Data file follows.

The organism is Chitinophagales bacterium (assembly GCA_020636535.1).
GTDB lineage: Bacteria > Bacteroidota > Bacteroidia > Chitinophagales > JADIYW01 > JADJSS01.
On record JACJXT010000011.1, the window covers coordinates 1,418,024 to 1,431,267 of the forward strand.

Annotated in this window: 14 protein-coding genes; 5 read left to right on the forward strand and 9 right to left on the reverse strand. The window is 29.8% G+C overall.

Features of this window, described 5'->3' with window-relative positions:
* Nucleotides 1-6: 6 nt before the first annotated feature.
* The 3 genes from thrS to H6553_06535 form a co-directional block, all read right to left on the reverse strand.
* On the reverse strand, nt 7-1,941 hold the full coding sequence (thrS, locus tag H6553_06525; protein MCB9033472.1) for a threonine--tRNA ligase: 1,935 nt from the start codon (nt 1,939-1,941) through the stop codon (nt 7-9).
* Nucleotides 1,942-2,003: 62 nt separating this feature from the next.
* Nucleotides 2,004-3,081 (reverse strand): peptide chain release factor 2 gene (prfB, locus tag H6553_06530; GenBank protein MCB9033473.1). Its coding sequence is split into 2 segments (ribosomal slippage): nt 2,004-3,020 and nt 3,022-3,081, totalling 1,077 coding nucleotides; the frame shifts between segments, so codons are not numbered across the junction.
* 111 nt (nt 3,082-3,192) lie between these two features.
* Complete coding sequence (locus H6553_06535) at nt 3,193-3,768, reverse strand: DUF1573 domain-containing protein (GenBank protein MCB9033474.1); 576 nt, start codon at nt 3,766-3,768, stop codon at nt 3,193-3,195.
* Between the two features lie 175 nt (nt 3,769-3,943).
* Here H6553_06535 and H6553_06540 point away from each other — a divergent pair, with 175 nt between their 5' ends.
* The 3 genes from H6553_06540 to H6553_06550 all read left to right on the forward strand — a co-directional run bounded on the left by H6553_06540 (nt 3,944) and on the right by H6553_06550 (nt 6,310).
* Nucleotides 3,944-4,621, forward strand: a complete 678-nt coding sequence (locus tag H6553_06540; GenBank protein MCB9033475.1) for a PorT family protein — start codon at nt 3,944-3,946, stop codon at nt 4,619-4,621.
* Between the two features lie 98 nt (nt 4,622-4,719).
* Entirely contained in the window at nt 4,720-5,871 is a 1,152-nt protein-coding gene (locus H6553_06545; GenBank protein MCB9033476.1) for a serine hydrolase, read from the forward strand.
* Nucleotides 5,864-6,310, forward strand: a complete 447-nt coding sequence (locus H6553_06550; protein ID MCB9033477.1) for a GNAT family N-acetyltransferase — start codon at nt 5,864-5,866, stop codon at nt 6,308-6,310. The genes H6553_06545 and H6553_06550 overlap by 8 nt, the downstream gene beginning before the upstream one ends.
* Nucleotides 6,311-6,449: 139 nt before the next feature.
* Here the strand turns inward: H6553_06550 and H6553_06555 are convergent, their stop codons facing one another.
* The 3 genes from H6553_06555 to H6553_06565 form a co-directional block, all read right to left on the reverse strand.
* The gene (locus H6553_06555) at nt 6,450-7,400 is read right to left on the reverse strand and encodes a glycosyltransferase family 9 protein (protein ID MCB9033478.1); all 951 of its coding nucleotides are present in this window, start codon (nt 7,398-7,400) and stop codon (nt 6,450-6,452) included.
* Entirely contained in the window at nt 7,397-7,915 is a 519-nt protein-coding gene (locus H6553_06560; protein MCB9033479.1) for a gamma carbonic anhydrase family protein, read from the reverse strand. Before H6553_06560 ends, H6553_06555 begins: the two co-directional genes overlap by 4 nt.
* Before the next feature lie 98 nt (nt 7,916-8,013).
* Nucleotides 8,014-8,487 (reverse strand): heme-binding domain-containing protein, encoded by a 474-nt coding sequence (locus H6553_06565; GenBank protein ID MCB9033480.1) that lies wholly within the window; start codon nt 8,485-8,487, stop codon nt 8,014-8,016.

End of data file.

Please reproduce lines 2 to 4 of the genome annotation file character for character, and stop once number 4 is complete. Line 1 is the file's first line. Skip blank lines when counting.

GTDB lineage: Bacteria > Bacteroidota > Bacteroidia > Chitinophagales > JADIYW01 > JADJSS01.
On record JACJXT010000011.1, the window covers coordinates 1,418,024 to 1,431,267 of the forward strand.

Annotated in this window: 14 protein-coding genes; 5 read left to right on the forward strand and 9 right to left on the reverse strand. The window is 29.8% G+C overall.